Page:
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Is there a way in C or C++ to check whether the number provided by the user is outside the range of an integer type?

For instance, let us assume that we are using 16-bit signed integers with a range of -32768 to 32767.

If the user enters 55555 into the program, this will be wrapped to become a negative number so that if you are using a function which can accept any number, the result would be wrong.

Is there a way in C or C++ to determine whether the number provided by the user is within the range of the integer type?


Update: I am using the numbers in a simple subtraction program which accepts two numbers and subtracts the second from the first.

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1  
What programming language do you use? C++ and C aren't the same, particularly in the area of reading input. –  Robᵩ Oct 17 '12 at 15:48
    
@aam1r - I don't think this is actually a duplicate. That link is regarding detecting integer overflow during a mathematical operation, Matthew's question is regarding integer overflow when getting a value from the user. –  Mike Oct 17 '12 at 15:54
    
@Mike: Sorry, I misread the question. Thanks for pointing this out! –  aam1r Oct 17 '12 at 16:32
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4 Answers

up vote 3 down vote accepted

If the user enters 55555 into the program, this will be wrapped to become a negative number

Not always. It depends upon how you read the number. If you use, operator>>, for example, that value will not be wrapped, it will be rejected.

Is there a way in C or C++ to determine whether the number provided by the user is within the range of the integer type?

In C++, just use operator>>:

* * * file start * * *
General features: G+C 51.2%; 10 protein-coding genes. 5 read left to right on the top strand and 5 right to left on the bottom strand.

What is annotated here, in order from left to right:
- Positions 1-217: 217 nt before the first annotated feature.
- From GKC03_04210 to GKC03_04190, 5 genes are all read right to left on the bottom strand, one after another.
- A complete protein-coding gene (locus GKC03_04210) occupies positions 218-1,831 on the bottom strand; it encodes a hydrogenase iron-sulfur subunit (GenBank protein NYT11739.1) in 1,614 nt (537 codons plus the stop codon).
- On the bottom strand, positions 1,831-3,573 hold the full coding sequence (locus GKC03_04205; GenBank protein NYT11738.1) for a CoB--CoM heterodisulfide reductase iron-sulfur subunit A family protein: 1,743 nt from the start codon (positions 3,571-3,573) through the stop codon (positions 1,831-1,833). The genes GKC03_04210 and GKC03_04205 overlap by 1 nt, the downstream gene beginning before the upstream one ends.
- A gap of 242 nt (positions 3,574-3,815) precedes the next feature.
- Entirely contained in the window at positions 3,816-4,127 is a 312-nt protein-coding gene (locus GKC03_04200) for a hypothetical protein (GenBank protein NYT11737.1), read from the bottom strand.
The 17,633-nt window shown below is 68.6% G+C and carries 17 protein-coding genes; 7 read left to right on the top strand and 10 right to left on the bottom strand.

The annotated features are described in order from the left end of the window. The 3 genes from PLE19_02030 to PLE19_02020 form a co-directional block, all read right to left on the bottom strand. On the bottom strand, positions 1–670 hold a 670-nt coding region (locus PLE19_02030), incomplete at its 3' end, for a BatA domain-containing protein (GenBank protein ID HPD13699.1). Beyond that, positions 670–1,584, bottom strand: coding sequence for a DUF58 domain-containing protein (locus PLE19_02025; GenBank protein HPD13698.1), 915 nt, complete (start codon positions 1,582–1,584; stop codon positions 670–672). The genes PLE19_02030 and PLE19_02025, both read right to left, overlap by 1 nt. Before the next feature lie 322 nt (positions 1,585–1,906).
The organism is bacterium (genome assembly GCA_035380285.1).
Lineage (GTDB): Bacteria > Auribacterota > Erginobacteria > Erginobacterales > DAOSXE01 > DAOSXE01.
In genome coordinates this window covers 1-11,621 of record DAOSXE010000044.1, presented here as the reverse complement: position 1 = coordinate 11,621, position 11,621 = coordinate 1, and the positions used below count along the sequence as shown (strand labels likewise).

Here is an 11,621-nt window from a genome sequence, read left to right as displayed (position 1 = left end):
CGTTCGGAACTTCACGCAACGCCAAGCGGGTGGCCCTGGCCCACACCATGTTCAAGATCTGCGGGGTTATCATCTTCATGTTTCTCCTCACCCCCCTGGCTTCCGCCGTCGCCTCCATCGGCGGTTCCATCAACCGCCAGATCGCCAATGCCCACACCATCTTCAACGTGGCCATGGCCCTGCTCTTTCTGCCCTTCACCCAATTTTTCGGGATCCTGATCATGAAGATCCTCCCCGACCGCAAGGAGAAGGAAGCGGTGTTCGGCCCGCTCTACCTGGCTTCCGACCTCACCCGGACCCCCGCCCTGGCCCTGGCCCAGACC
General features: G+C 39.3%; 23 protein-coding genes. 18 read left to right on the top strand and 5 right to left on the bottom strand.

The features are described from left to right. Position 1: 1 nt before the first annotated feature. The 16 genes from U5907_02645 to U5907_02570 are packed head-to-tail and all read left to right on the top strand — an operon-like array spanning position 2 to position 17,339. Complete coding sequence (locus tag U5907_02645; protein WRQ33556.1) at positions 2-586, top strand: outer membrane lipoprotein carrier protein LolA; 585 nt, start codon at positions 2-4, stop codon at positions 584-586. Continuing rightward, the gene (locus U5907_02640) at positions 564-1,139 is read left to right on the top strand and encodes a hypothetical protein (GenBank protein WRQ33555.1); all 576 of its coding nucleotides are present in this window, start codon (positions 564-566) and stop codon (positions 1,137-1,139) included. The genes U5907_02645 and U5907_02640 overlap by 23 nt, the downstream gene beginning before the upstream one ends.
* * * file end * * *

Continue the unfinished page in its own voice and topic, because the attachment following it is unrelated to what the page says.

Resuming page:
#include <iostream>
int main() {
  signed short int i;
  std::cin >> i;
  if(std::cin)
    std::cout << "You entered a valid number!\n";
  else
    std::cout << "Aw c'mon, play by the rules.\n";
}
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If you're using something like strtol it'll set errno to ERANGE if an overflow occurs

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only for a long though –  Mooing Duck Oct 17 '12 at 16:22
    
Correct, but I believe the concern was over whether one could detect an overflow during the conversion process from text to an integer. Once you have it in an integer, you can then do your own range checking to make sure it's within range of whatever datatype you are casting down to (ie short). –  hexist Oct 17 '12 at 16:30
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Is there a way in C or C++ to check whether the number provided by the user is outside the range of an integer type?

It depends of what function you are using (strtol can do that for example). Check the documentation.

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strtol is for long. The function for int is strtoimax. –  Barmar Oct 17 '12 at 16:09
    
@Barmar That's for intmax_t, which usually is larger than int. –  Daniel Fischer Oct 17 '12 at 19:01
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The only difference between int's and uint's is how INTERPRET them. Your problem has no solution, if it so critical for you consider switching to floating point argument, checking value and typecasting. Update: I thought you want run time check function argument value provided by another programmer, not console input.

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While true most of the time in practice and especially true in the CPU, the compiler and the language standard beg to differ. –  Alexey Frunze Oct 18 '12 at 1:15
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